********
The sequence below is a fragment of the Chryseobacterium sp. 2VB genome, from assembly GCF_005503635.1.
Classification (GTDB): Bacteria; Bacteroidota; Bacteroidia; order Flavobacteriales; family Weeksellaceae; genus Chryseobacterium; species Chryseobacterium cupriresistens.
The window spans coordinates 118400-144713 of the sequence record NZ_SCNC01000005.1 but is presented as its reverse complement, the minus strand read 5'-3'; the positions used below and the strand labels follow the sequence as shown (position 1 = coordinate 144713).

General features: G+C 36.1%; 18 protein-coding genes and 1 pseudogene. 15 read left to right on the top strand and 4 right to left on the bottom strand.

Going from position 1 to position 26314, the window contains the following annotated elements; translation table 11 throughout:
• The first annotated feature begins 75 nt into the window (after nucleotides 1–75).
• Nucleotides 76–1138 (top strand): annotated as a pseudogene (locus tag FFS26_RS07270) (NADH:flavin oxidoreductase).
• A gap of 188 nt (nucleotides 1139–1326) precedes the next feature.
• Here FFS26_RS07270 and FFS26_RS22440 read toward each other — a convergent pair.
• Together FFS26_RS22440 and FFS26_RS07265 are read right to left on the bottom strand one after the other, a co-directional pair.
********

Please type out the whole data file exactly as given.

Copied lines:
The sequence below is a fragment of the Chryseobacterium sp. 2VB genome, from assembly GCF_005503635.1.
Classification (GTDB): Bacteria; Bacteroidota; Bacteroidia; order Flavobacteriales; family Weeksellaceae; genus Chryseobacterium; species Chryseobacterium cupriresistens.
The window spans coordinates 118400-144713 of the sequence record NZ_SCNC01000005.1 but is presented as its reverse complement, the minus strand read 5'-3'; the positions used below and the strand labels follow the sequence as shown (position 1 = coordinate 144713).

General features: G+C 36.1%; 18 protein-coding genes and 1 pseudogene. 15 read left to right on the top strand and 4 right to left on the bottom strand.

Going from position 1 to position 26314, the window contains the following annotated elements; translation table 11 throughout:
• The first annotated feature begins 75 nt into the window (after nucleotides 1–75).
• Nucleotides 76–1138 (top strand): annotated as a pseudogene (locus tag FFS26_RS07270) (NADH:flavin oxidoreductase).
• A gap of 188 nt (nucleotides 1139–1326) precedes the next feature.
• Here FFS26_RS07270 and FFS26_RS22440 read toward each other — a convergent pair.
• Together FFS26_RS22440 and FFS26_RS07265 are read right to left on the bottom strand one after the other, a co-directional pair.